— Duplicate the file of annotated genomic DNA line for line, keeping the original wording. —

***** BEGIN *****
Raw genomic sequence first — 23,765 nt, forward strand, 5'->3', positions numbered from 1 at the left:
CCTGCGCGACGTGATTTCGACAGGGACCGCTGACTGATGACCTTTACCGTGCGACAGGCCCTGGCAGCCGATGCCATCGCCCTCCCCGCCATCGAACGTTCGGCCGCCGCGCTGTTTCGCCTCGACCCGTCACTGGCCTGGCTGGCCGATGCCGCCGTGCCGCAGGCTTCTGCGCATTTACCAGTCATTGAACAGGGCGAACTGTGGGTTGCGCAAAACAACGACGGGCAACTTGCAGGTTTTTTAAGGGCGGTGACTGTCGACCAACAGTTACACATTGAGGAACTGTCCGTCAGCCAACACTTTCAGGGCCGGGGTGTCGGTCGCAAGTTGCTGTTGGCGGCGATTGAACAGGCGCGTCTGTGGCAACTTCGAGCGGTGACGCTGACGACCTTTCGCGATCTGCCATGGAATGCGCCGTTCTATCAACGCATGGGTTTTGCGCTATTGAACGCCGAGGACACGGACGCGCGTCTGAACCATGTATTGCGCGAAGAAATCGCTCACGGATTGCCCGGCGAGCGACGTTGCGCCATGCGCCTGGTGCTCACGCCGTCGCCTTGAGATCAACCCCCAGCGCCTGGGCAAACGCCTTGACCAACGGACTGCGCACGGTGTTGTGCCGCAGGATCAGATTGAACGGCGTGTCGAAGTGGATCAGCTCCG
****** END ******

Raw genomic sequence first — 23,765 nt, forward strand, 5'->3', positions numbered from 1 at the left:
CCTGCGCGACGTGATTTCGACAGGGACCGCTGACTGATGACCTTTACCGTGCGACAGGCCCTGGCAGCCGATGCCATCGCCCTCCCCGCCATCGAACGTTCGGCCGCCGCGCTGTTTCGCCTCGACCCGTCACTGGCCTGGCTGGCCGATGCCGCCGTGCCGCAGGCTTCTGCGCATTTACCAGTCATTGAACAGGGCGAACTGTGGGTTGCGCAAAACAACGACGGGCAACTTGCAGGTTTTTTAAGGGCGGTGACTGTCGACCAACAGTTACACATTGAGGAACTGTCCGTCAGCCAACACTTTCAGGGCCGGGGTGTCGGTCGCAAGTTGCTGTTGGCGGCGATTGAACAGGCGCGTCTGTGGCAACTTCGAGCGGTGACGCTGACGACCTTTCGCGATCTGCCATGGAATGCGCCGTTCTATCAACGCATGGGTTTTGCGCTATTGAACGCCGAGGACACGGACGCGCGTCTGAACCATGTATTGCGCGAAGAAATCGCTCACGGATTGCCCGGCGAGCGACGTTGCGCCATGCGCCTGGTGCTCACGCCGTCGCCTTGAGATCAACCCCCAGCGCCTGGGCAAACGCCTTGACCAACGGACTGCGCACGGTGTTGTGCCGCAGGATCAGATTGAACGGCGTGTCGAAGTGGATCAGCTCCG